The potential of interactions with a mobile device is huge! It just requires to “think outside the box”.

The funny thing is that the kids are usually more imaginative than the adults. Because they try everything without asking any questions like: “Can my mobile phone do that?”

Shoot First, Then Ask Questions

EnigmBox for iOS was released in July 2013. It was clearly not a good time to release a mobile game. It wasn’t much reviewed by press, nevertheless, got really appreciated by the players. Still, I didn’t have direct feedback from them, and the downloads were low but constant. Probably because the game was interesting yet not mainstream enough.

At the beginning, because of the gameplay, the game was not freemium. Only the first 9 puzzles were free. Then, the“Keys” unlock new puzzles and the “Light bubbles” unlock hints. These “Light bubbles” were just hidden and free in the game. The player could also get 2 free keys every day by watching video ads. However, the last 18 puzzles were locked by an in-app purchase. It was maybe too restrictive. So the monetization has been modified into a freemium model.

Now all puzzles are playable and everyone can complete the entire game for free. And the “Light bubbles” and “Keys” are available for purchase. Also, 11 new puzzles have been added.

In the end of 2014, the game was translated into Russian by a fan. Suddenly EnigmBox was downloaded about 100,000 times only in Russia in 1 year. It turns out Russians play a lot of mobile games, but few indie games are translated into Russian.

70% of EnigmBox players are women. This was not expected but the look and feel of the game like the heart symbol suggests that it’s a game for girls.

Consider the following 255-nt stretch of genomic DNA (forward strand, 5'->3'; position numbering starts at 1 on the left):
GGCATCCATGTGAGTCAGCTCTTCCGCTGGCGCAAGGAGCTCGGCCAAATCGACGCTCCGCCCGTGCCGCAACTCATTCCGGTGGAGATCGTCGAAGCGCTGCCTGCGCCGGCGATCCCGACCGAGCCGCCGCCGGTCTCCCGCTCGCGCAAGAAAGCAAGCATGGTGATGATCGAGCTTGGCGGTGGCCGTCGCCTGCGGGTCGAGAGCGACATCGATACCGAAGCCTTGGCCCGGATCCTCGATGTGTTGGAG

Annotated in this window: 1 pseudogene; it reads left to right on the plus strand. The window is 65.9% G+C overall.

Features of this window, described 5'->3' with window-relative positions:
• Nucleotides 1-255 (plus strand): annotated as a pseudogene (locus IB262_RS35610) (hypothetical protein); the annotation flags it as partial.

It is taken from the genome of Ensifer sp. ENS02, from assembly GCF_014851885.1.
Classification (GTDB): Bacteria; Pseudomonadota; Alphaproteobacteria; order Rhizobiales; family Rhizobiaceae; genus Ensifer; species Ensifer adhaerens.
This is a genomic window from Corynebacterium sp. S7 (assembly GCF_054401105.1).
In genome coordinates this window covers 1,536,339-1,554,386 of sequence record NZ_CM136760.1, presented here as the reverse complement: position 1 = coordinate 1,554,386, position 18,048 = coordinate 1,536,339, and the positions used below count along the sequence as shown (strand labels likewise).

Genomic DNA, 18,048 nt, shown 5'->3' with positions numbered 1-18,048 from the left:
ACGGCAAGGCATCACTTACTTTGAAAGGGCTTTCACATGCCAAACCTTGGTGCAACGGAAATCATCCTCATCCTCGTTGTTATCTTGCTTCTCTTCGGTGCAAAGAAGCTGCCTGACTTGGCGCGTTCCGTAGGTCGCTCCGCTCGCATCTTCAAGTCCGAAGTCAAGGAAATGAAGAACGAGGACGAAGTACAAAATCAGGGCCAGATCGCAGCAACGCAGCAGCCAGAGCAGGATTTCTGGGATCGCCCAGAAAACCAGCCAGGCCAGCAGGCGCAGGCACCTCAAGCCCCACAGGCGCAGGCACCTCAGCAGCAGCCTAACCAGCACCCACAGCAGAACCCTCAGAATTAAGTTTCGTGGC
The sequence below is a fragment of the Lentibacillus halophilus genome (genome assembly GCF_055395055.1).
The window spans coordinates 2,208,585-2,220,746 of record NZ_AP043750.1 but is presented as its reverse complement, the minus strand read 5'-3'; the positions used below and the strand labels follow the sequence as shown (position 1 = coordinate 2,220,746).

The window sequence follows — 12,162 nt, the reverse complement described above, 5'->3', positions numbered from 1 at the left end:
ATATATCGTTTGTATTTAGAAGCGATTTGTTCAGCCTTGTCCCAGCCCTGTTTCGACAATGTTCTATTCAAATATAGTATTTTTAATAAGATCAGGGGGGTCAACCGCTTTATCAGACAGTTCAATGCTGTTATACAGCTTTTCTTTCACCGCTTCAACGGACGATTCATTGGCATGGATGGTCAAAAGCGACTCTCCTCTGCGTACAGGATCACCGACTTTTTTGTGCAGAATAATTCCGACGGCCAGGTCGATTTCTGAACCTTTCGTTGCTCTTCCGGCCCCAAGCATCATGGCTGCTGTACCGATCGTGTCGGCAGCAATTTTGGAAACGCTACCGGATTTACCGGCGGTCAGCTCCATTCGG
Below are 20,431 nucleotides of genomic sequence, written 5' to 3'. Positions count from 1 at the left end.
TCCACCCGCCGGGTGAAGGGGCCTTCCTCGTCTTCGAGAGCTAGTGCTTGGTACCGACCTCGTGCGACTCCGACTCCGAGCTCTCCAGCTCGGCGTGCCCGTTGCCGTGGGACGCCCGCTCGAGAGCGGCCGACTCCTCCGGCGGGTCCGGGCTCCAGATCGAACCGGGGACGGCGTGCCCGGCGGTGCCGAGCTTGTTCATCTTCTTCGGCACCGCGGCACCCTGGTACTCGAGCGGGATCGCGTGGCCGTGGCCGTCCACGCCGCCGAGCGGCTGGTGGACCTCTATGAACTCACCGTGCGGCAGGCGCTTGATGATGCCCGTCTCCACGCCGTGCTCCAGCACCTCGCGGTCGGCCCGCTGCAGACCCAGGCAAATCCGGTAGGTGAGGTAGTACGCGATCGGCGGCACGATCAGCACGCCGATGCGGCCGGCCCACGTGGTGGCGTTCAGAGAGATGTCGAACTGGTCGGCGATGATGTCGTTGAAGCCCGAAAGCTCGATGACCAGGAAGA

Modification of the app icon in 2014.

Casual Connect Europe 2015 was the first showcase of EnigmBox. The importance of the players observation and other developers feedbacks are priceless.

Surprising Facebook statistics: Women play more than men.

The 2 Indie Prize awards at Casual Connect Singapore in 2016 are really motivating. The success of the iOS version is enough to develop an Android version now. The game will be similar but some puzzles should be redesigned or removed, the hardware of Android mobile devices is different.

The next plan is to develop a new game with a similar experience for PC, Steam. The potential is big and many ideas can be implemented. But this time the game will contain a narration and an immersive world.

Here are some interesting tips:

  • Surprise the player every time;
  • Break the rules and the limits;
  • Invite the player to share or rate your game to win a reward;
  • Reward the player to come back in your game;
  • Make a good trailer;
  • Choose symbols wisely;
  • Translate your game in Russian;
  • A lot of French people will love your game but they write bad comments just because the game is not free. We are so French. We complain all the time;

Stay informed about the next updates and the Android version of EnigmBox on the game’s Twitter. Check out Benoit’s next games as well as the previous ones on this website and follow him on Twitter.


Industry Contributions